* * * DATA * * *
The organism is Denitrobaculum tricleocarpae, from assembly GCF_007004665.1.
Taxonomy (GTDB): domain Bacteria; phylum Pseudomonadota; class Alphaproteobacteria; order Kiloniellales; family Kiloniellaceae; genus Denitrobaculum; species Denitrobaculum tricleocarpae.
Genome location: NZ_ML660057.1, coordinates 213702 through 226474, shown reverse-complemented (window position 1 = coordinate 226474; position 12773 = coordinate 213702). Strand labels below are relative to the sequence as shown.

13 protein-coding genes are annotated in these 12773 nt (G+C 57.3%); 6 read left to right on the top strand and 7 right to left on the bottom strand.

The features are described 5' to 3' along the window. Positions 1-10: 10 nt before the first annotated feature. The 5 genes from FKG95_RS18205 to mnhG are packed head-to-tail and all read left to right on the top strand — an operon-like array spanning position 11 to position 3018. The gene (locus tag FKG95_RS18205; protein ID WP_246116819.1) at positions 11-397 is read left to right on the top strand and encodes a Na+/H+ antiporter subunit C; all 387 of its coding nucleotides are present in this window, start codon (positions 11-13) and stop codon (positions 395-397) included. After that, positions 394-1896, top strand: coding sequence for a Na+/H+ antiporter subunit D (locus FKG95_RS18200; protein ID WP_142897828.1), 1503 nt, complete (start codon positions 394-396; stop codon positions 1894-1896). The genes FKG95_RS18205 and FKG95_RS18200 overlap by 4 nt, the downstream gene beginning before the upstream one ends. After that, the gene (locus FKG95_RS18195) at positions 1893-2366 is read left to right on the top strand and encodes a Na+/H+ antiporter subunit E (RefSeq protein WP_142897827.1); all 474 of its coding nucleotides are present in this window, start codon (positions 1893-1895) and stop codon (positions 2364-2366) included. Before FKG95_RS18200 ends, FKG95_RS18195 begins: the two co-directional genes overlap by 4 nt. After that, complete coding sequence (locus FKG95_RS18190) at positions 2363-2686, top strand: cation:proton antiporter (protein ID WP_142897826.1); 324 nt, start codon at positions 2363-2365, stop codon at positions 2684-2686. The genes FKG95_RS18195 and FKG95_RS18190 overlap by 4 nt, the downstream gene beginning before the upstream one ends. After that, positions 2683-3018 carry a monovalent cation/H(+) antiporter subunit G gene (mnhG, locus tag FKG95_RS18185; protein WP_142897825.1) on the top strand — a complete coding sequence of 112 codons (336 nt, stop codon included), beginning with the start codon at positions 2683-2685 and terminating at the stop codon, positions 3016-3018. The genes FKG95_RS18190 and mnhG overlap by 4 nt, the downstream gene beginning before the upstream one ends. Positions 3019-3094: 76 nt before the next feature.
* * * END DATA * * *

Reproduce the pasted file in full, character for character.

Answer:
The organism is Denitrobaculum tricleocarpae, from assembly GCF_007004665.1.
Taxonomy (GTDB): domain Bacteria; phylum Pseudomonadota; class Alphaproteobacteria; order Kiloniellales; family Kiloniellaceae; genus Denitrobaculum; species Denitrobaculum tricleocarpae.
Genome location: NZ_ML660057.1, coordinates 213702 through 226474, shown reverse-complemented (window position 1 = coordinate 226474; position 12773 = coordinate 213702). Strand labels below are relative to the sequence as shown.

13 protein-coding genes are annotated in these 12773 nt (G+C 57.3%); 6 read left to right on the top strand and 7 right to left on the bottom strand.

The features are described 5' to 3' along the window. Positions 1-10: 10 nt before the first annotated feature. The 5 genes from FKG95_RS18205 to mnhG are packed head-to-tail and all read left to right on the top strand — an operon-like array spanning position 11 to position 3018. The gene (locus tag FKG95_RS18205; protein ID WP_246116819.1) at positions 11-397 is read left to right on the top strand and encodes a Na+/H+ antiporter subunit C; all 387 of its coding nucleotides are present in this window, start codon (positions 11-13) and stop codon (positions 395-397) included. After that, positions 394-1896, top strand: coding sequence for a Na+/H+ antiporter subunit D (locus FKG95_RS18200; protein ID WP_142897828.1), 1503 nt, complete (start codon positions 394-396; stop codon positions 1894-1896). The genes FKG95_RS18205 and FKG95_RS18200 overlap by 4 nt, the downstream gene beginning before the upstream one ends. After that, the gene (locus FKG95_RS18195) at positions 1893-2366 is read left to right on the top strand and encodes a Na+/H+ antiporter subunit E (RefSeq protein WP_142897827.1); all 474 of its coding nucleotides are present in this window, start codon (positions 1893-1895) and stop codon (positions 2364-2366) included. Before FKG95_RS18200 ends, FKG95_RS18195 begins: the two co-directional genes overlap by 4 nt. After that, complete coding sequence (locus FKG95_RS18190) at positions 2363-2686, top strand: cation:proton antiporter (protein ID WP_142897826.1); 324 nt, start codon at positions 2363-2365, stop codon at positions 2684-2686. The genes FKG95_RS18195 and FKG95_RS18190 overlap by 4 nt, the downstream gene beginning before the upstream one ends. After that, positions 2683-3018 carry a monovalent cation/H(+) antiporter subunit G gene (mnhG, locus tag FKG95_RS18185; protein WP_142897825.1) on the top strand — a complete coding sequence of 112 codons (336 nt, stop codon included), beginning with the start codon at positions 2683-2685 and terminating at the stop codon, positions 3016-3018. The genes FKG95_RS18190 and mnhG overlap by 4 nt, the downstream gene beginning before the upstream one ends. Positions 3019-3094: 76 nt before the next feature.